Humans exhibit a beautiful range of forms, encompassing varying features, strengths, and abilities.The same is true with dance. Each dancer has the capacity to express themselves through movement in a truly distinct way using their own unique body.
Accessibility is an integral part of conversations about inclusion in dance. Accessible dance ranges from classes tailored to people with a specific disability, to improv methods designed to accommodate any individual who might participate, to individual dancers creating their own movement vocabulary based on their specific needs.
Accessibility means much more than having a wheelchair-accessible space.
Disabilities can be as individualized as each person. Open communication and relationships are crucial to meeting diverse needs.
Table of Contents
- Defining “Dance for All Abilities”
- How To Make Room In Dance for All Abilities
- Dance for People With Disabilities: Actionable Ways Studios Can Be Inclusive
- Supporting Dance for All Abilities with Dance Wire
Defining “Dance for All Abilities”
Dance for all abilities, or adaptive dance, doesn’t have one standard definition.
In general, however, throughout the dance community, “dance for all abilities” refers to adapting as necessary to the needs of a specific group or individual, such as:
- Downs syndrome
- Autism spectrum
- Wheelchair-bound; or
- Hearing impaired
For example, a studio may offer dance classes specifically designed for deaf individuals. These classes would involve sign language and may or may not include music.
Inclusive dance, or all-access dance, on the other hand, refers to an open invitation to any individual, whether they have a specific disability, identify as having a disability, or identify as able-bodied.
The important thing to remember is that both dance for all abilities and inclusive dance are ongoing conversations that should evolve with the needs of the individual.
How To Make Room In Dance for All Abilities
Accessibility in the dance world isn’t just about wheelchairs, or people who are missing a limb.
And the process of making room in dance for all abilities involves so much more than simply marking items off of a checklist.
Rather, the answer to creating space for all abilities in dance focuses on two things: relationship and conversation.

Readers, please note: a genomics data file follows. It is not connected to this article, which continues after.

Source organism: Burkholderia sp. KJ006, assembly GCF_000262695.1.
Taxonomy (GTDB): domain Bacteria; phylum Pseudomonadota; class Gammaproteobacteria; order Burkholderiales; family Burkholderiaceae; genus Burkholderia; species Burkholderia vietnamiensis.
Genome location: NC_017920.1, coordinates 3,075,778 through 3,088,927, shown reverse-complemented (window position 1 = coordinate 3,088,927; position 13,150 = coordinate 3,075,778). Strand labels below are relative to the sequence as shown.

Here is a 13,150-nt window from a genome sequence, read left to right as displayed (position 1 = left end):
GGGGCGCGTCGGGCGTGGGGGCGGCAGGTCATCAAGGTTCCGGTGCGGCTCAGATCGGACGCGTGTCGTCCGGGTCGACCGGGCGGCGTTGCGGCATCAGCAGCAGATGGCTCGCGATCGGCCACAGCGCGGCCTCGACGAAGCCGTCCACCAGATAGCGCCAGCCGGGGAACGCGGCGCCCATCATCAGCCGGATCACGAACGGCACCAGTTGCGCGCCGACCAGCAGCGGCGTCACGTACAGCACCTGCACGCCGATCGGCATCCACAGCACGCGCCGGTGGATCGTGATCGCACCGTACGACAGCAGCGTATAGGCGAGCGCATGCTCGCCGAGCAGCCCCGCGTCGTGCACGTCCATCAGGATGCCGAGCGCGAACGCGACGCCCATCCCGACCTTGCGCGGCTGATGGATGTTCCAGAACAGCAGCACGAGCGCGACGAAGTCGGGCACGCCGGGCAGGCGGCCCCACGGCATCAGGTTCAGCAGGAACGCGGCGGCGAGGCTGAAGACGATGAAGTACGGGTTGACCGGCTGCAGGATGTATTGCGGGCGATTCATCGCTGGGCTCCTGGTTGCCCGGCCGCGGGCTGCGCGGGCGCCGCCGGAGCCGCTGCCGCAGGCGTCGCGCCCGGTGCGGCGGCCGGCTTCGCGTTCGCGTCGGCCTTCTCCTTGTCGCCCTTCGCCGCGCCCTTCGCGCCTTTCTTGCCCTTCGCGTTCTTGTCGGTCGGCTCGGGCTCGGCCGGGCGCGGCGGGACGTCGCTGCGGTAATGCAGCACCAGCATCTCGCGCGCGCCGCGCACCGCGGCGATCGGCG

When you’re in a relationship with another individual, you can have a conversation that is centered around their needs and discover what it takes for them to be able to thrive in a dance setting.
For example, they may be sensitive to strong smells. The class could adapt to this by choosing not to use strongly scented shampoos or body washes on the day of class. If they are bothered by loud sounds, the class may choose to play music at a lower volume.
Structuring a Dance Class for All Skill Levels
Facilitating dance for all skill levels revolves around finding movements that everyone in the class can do.
When structuring a dance class for all abilities, stay away from activities, exercises, moves, or goals that can be done by some in the group — but may be impossible for one or more participants.
How Can Dance Studios Become More Inclusive with Dance for All Abilities?
The biggest step dance studios can take to become more inclusive of dance for all abilities is to get training in dance inclusivity.
While the internet can be a helpful tool for many things, the best avenues for discovering practical ways to create inclusivity in the world of dance are through direct conversation and training.
Make it a point to seek out and speak to people who have disabilities, and visit other studios that have gone before you and have already begun taking the steps to offer dance for all abilities.
DanceAbility, based in Eugene, OR, was one of the first groups to invite literally “anyone” into their space to dance. The founder of DanceAbility has taught classes where people were wheeled in on a gurney — in a coma — to participate in dance class.
DanceAbility uses improvisational dance to:
- Promote artistic exploration and expression by creating opportunities for people with and without disabilities to move together.